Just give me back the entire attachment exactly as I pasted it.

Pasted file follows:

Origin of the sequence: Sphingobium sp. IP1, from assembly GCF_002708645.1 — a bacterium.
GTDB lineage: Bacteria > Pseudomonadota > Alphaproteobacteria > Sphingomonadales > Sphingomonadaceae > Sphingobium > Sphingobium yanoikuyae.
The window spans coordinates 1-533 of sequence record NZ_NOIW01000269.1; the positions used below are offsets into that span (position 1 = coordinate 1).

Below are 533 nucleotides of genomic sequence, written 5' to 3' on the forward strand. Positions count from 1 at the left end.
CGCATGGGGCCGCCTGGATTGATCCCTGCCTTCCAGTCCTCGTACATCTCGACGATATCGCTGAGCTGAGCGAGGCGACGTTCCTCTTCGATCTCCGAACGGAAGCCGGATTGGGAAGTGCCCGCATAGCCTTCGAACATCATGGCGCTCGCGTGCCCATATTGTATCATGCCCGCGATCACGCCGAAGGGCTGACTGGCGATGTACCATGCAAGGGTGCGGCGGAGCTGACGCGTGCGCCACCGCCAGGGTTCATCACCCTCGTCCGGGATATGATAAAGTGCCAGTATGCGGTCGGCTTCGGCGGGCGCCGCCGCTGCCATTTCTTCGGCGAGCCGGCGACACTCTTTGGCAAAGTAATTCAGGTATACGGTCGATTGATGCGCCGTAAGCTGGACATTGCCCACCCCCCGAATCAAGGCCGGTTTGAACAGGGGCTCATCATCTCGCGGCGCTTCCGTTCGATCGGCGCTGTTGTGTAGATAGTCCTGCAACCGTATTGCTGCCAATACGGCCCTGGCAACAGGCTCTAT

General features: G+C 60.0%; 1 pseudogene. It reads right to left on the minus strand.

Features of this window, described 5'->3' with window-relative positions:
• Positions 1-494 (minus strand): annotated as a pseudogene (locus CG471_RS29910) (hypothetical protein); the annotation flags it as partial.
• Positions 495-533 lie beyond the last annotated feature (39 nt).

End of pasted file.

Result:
Origin of the sequence: Sphingobium sp. IP1, from assembly GCF_002708645.1 — a bacterium.
GTDB lineage: Bacteria > Pseudomonadota > Alphaproteobacteria > Sphingomonadales > Sphingomonadaceae > Sphingobium > Sphingobium yanoikuyae.
The window spans coordinates 1-533 of sequence record NZ_NOIW01000269.1; the positions used below are offsets into that span (position 1 = coordinate 1).

Below are 533 nucleotides of genomic sequence, written 5' to 3' on the forward strand. Positions count from 1 at the left end.
CGCATGGGGCCGCCTGGATTGATCCCTGCCTTCCAGTCCTCGTACATCTCGACGATATCGCTGAGCTGAGCGAGGCGACGTTCCTCTTCGATCTCCGAACGGAAGCCGGATTGGGAAGTGCCCGCATAGCCTTCGAACATCATGGCGCTCGCGTGCCCATATTGTATCATGCCCGCGATCACGCCGAAGGGCTGACTGGCGATGTACCATGCAAGGGTGCGGCGGAGCTGACGCGTGCGCCACCGCCAGGGTTCATCACCCTCGTCCGGGATATGATAAAGTGCCAGTATGCGGTCGGCTTCGGCGGGCGCCGCCGCTGCCATTTCTTCGGCGAGCCGGCGACACTCTTTGGCAAAGTAATTCAGGTATACGGTCGATTGATGCGCCGTAAGCTGGACATTGCCCACCCCCCGAATCAAGGCCGGTTTGAACAGGGGCTCATCATCTCGCGGCGCTTCCGTTCGATCGGCGCTGTTGTGTAGATAGTCCTGCAACCGTATTGCTGCCAATACGGCCCTGGCAACAGGCTCTAT

General features: G+C 60.0%; 1 pseudogene. It reads right to left on the minus strand.

Features of this window, described 5'->3' with window-relative positions:
• Positions 1-494 (minus strand): annotated as a pseudogene (locus CG471_RS29910) (hypothetical protein); the annotation flags it as partial.
• Positions 495-533 lie beyond the last annotated feature (39 nt).